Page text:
La Dispute.
Mischi, Julian. 2015. Le Communisme désarmé. Le PCF et les classes populaires depuis les années
1970, Marseille: Agone.
Santacroce, Leia. 2013. Marseille USA : la nouvelle diplomatie américaine, master’s thesis in
international relations, Université Paris 1 Panthéon–Sorbonne.
Talpin, Julien. 2016a. Community Organizing. De l’émeute à l’alliance des classes populaires aux
États-Unis, Paris: Raisons d’Agir.
Talpin, Julien. 2016b. “Une répression à bas bruit. Comment les élus étouffent les mobilisations
dans les quartiers populaires”, Métropolitiques, 22 February,
URL: <>

Julien Talpin is a permanent CNRS (French National Center for Scientific Research) research
fellow in political science at the University of Lille and co-editor of the journal Participations. His
research deals with civic engagement, urban social movements and racial segregation in France and
the US. He has recently published Community organizing. De l’émeute à l’alliance des classes
populaires aux États-Unis (Paris, Raisons d’Agir, 2016); and “Political Campaigns and Civic
Culture: Comparing Canvassing and Party Structures in the French and American 2012 Presidential
Campaigns” in the journal French Politics, Culture and Society (2016).

To cite this article:

Julien Talpin, “What’s the matter with the banlieues? Exploring the importation of the American
community organizing tradition by French social movements”, Metropolitics, 22 June 2017.
URL: <>

(5) Charles Rivkin – Jewish, from Eastern Europe (Ashkenazi)

Charles Rivkin

Charles Hammerman Rivkin (born April 6, 1962) is an American media executive and former United States diplomat who is chairman and chief executive officer (CEO) of the Motion Picture Association (MPA).[1]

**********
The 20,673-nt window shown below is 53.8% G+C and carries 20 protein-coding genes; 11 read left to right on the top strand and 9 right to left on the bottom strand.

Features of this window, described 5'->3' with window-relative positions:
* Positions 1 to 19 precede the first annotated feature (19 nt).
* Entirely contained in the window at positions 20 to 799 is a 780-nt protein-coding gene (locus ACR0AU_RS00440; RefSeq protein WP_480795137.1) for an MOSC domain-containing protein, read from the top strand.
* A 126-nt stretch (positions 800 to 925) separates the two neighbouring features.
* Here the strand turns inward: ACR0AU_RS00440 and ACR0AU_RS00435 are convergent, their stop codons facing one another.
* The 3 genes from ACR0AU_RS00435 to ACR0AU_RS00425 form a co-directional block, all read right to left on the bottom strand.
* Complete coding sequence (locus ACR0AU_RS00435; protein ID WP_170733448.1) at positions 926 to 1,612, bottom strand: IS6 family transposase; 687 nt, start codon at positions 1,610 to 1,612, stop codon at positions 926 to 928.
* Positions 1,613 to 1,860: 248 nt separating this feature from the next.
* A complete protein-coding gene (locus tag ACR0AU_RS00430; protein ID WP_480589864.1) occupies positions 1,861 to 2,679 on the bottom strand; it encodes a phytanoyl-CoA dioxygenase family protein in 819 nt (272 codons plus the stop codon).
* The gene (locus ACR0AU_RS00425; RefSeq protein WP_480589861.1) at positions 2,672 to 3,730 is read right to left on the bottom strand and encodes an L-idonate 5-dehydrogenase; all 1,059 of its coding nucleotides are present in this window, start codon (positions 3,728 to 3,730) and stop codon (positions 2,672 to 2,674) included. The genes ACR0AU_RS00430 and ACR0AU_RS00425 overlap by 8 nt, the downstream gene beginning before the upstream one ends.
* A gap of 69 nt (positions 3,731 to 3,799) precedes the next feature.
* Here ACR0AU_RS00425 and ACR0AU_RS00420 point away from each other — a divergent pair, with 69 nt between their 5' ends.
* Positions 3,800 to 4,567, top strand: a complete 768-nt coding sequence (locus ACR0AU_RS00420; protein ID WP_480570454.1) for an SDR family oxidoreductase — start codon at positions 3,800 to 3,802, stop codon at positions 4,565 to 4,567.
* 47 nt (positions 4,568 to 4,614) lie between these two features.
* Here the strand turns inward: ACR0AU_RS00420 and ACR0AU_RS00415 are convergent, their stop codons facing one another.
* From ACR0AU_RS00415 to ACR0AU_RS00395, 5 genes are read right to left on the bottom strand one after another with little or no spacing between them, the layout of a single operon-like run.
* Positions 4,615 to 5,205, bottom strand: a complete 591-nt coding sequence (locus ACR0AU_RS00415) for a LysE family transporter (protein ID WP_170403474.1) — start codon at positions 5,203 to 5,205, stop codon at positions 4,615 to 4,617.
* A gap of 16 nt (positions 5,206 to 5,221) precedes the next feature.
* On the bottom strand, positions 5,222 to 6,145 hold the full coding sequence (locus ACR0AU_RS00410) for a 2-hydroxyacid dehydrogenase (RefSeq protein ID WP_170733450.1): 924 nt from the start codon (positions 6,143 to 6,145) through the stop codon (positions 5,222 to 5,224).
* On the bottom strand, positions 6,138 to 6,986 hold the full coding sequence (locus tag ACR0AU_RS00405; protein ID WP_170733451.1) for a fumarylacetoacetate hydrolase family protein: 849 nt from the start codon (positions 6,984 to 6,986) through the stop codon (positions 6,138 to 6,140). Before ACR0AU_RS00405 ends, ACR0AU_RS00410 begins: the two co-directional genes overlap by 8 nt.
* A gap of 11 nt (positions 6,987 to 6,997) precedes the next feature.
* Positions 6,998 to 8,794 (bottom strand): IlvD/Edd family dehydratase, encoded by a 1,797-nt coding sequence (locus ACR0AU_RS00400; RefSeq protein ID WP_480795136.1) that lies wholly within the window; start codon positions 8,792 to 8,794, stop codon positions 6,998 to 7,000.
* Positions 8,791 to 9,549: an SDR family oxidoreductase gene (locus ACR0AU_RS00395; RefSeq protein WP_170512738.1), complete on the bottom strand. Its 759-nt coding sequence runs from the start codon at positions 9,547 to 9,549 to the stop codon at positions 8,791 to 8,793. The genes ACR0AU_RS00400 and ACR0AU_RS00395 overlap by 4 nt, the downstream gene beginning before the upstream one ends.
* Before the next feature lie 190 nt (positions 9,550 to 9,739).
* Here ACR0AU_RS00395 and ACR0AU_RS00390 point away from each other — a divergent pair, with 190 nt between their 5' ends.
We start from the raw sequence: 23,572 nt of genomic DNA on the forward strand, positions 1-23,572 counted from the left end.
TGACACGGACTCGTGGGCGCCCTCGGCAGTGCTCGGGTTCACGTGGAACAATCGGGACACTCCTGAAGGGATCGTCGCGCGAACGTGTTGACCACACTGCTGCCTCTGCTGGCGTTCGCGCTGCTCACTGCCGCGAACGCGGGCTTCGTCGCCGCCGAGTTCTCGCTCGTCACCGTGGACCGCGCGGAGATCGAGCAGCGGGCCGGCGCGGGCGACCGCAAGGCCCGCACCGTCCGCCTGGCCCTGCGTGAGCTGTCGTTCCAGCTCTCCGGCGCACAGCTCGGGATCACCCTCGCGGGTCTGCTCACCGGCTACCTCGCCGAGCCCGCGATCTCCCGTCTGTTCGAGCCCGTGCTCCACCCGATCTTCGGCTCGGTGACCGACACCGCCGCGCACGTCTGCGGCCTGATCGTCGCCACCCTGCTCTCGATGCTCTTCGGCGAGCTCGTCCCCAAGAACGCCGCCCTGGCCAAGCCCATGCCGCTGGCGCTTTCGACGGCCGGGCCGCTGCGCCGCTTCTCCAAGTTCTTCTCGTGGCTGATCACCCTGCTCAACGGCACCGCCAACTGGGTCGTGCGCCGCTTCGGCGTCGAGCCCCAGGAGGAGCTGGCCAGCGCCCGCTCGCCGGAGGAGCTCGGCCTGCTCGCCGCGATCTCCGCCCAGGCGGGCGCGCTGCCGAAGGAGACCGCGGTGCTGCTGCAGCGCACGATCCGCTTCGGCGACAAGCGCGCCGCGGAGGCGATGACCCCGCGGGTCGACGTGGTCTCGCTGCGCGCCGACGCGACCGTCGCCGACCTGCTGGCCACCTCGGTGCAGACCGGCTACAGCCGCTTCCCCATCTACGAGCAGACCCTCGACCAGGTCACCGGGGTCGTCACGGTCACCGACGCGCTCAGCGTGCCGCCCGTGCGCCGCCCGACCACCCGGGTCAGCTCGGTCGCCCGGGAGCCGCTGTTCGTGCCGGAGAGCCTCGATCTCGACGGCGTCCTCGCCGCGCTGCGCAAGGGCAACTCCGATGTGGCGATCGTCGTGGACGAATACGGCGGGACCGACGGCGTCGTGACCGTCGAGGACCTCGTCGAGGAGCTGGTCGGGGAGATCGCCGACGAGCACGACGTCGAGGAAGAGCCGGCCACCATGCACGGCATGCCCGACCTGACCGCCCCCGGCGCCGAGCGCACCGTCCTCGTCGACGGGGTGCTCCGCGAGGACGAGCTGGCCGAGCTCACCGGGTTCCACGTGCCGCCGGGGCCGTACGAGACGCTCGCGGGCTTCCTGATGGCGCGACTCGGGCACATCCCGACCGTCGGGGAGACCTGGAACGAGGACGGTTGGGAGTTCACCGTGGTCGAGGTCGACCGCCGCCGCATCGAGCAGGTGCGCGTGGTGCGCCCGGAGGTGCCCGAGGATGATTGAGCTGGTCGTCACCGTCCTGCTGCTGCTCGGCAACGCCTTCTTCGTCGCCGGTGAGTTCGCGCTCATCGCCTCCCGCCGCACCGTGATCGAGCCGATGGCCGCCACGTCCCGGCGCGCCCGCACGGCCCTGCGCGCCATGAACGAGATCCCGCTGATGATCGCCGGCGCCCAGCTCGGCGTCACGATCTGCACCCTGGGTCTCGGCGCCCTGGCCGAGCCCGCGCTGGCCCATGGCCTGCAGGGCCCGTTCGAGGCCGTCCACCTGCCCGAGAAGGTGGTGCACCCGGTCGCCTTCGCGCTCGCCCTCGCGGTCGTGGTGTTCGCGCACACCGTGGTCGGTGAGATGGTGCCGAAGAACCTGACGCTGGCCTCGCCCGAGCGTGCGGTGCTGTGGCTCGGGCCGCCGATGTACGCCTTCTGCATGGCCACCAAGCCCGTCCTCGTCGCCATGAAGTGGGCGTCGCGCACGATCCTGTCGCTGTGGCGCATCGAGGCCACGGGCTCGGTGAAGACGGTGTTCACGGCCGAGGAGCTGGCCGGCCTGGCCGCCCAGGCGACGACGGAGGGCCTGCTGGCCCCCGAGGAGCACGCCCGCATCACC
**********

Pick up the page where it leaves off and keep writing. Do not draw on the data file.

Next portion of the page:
Rivkin served as Assistant Secretary of State for Economic and Business Affairs at the U.S. Department of State from 2014 to 2017. Confirmed by the U.S. Senate on February 12, 2014, Rivkin assumed office the following day, and was sworn in publicly by U.S. Secretary of State John Kerry on April 15, 2014.[2] Rivkin’s confirmation marked the first time a U.S. ambassador and former CEO ever led the Bureau of Economic and Business Affairs at the U.S. State Department.

Prior to his appointment, Rivkin served for more than four years as the United States Ambassador to France and Monaco where he led America’s first and one of its largest diplomatic missions, which has six constituent posts throughout France and represents over 50 U.S. government agencies and sections. In this capacity, Rivkin also served as the U.S. Permanent Observer to the Council of Europe.

Early life and education
Of Eastern European Jewish heritage,[3] Rivkin is one of four children of Enid Hammerman and William R. Rivkin, who was the United States Ambassador to Luxembourg under President John F. Kennedy and United States Ambassador to Senegal and Gambia under President Lyndon B. Johnson.[4][5] His mother’s grandfather founded J K Industries, a large children’s clothing manufacturer, greatly expanded by Rivkin’s grandfather. In 1967, Rivkin’s father died when he was just 5 years old. His widowed mother remarried Chicago obstetrician Dr. John S. Long in 1971.[5][6][7]

This page was last edited on 18 June 2023, at 05:40 (UTC).